Forthcoming and Online First Articles
International Journal of Human Factors and Ergonomics
Forthcoming articles have been peer-reviewed and accepted for publication but are pending final changes, are not yet published and may not appear here in their final order of publication until they are assigned to issues. Therefore, the content conforms to our standards but the presentation (e.g. typesetting and proof-reading) is not necessarily up to the Inderscience standard. Additionally, titles, authors, abstracts and keywords may change before publication. Articles will not be published until the final proofs are validated by their authors.
Forthcoming articles must be purchased for the purposes of research, teaching and private study only. These articles can be cited using the expression "in press". For example: Smith, J. (in press). Article Title. Journal Title.
Articles marked with this shopping trolley icon are available for purchase - click on the icon to send an email request to purchase.
Online First articles are published online here, before they appear in a journal issue. Online First articles are fully citeable, complete with a DOI. They can be cited, read, and downloaded. Online First articles are published as Open Access (OA) articles to make the latest research available as early as possible.
Register for our alerting service, which notifies you by email when new issues are published online.We also offer which provide timely updates of tables of contents, newly published articles and calls for papers.
International Journal of Human Factors and Ergonomics (2 papers in press)
Special Issue on: NES2022 Human Factors and Ergonomics in an Unpredictable World
Abstract: In this paper, we promote and motivate research on user experience (UX) in the domain of rail, more specifically for the workers engaged in the daily operational parts of executing train traffic. UX aspects have often been overlooked in the design and use of technology within the workplace, particularly in safety-critical work domains. Here, we provide an overview of current UX research at work and outline a roadmap with seven facets for future research within the domain of operational train traffic that is in alignment with the need for further investigation into UX at work. We hope future research will contribute to a deeper understanding of how positive experience at work provides additional means of enhancing engagement and improving safety management in workplaces in general, and for the work in operational train traffic specifically.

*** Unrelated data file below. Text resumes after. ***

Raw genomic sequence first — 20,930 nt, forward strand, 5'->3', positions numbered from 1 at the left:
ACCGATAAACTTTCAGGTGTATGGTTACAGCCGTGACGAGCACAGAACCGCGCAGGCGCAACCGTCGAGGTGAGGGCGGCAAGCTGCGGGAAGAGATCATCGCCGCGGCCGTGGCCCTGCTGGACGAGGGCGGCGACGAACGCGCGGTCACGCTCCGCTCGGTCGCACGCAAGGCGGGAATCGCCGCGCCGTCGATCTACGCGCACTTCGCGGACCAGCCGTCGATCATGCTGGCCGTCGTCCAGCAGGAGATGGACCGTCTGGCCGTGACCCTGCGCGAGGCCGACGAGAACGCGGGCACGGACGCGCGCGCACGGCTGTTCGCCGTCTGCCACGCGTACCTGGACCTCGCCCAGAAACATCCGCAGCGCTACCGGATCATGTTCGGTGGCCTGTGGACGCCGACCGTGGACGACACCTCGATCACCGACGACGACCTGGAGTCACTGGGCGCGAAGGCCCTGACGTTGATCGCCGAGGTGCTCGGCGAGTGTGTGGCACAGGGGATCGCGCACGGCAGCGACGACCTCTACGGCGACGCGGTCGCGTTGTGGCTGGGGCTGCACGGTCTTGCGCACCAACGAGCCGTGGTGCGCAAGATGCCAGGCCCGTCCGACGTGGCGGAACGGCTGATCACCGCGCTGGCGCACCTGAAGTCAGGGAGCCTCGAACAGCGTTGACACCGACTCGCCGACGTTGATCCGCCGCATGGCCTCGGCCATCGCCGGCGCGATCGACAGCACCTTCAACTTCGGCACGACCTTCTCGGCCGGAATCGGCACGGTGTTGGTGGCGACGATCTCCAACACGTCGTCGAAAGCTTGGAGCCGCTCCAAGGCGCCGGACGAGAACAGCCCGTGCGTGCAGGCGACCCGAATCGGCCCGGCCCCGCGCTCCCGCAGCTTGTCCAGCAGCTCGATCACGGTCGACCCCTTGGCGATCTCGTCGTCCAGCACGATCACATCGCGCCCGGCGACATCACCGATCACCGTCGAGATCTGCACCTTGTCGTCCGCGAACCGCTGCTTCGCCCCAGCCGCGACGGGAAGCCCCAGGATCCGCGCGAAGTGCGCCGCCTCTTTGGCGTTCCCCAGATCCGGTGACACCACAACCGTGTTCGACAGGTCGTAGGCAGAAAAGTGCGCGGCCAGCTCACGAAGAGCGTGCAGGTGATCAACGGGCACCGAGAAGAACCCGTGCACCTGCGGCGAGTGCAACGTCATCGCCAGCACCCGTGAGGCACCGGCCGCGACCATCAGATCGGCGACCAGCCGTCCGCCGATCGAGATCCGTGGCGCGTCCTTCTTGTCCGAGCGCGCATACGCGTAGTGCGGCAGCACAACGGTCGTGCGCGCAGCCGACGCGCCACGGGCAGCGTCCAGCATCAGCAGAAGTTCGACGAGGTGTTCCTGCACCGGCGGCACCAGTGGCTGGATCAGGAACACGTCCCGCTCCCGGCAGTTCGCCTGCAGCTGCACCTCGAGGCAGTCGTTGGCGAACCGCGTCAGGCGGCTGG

Keywords: rail research; operational train traffic; control room; traffic control; train driver; safety-critical system; user experience; UX; work environment; socio-technical systems; engagement; meaningful technology.
by Fatemeh Sharmandemola, Gholamhossein Halvani, Sara Jambarsang, Amir Houshang Mehrparvar
Abstract: Mobile phone use may affect humans cognitive function, so this study aimed to assess the relationship between mobile phone use and cognitive function. This cross-sectional study was conducted on 132 office workers. The effect of using mobile phones for conversation and social networks during a day, at the workplace and before sleep on working memory, attention and response time was measured using Wechsler and Stroop tests. The average use of mobile phone during the day and night was 49.8 minutes for conversation and 145.8 minutes for using social networks. With the increase in the duration of conversation by a mobile phone during the day and night, the memory recall score decreased significantly, and duration of using mobile phone at work for social networks, significantly increased interference time and decreased reverse memory. The results of this study showed that using a mobile phone can affect some aspects of cognitive function.
Keywords: mobile phone; smartphone; cognitive function; attention; response time; working memory; office workers; cognitive ergonomics; Stroop test; Wechsler test.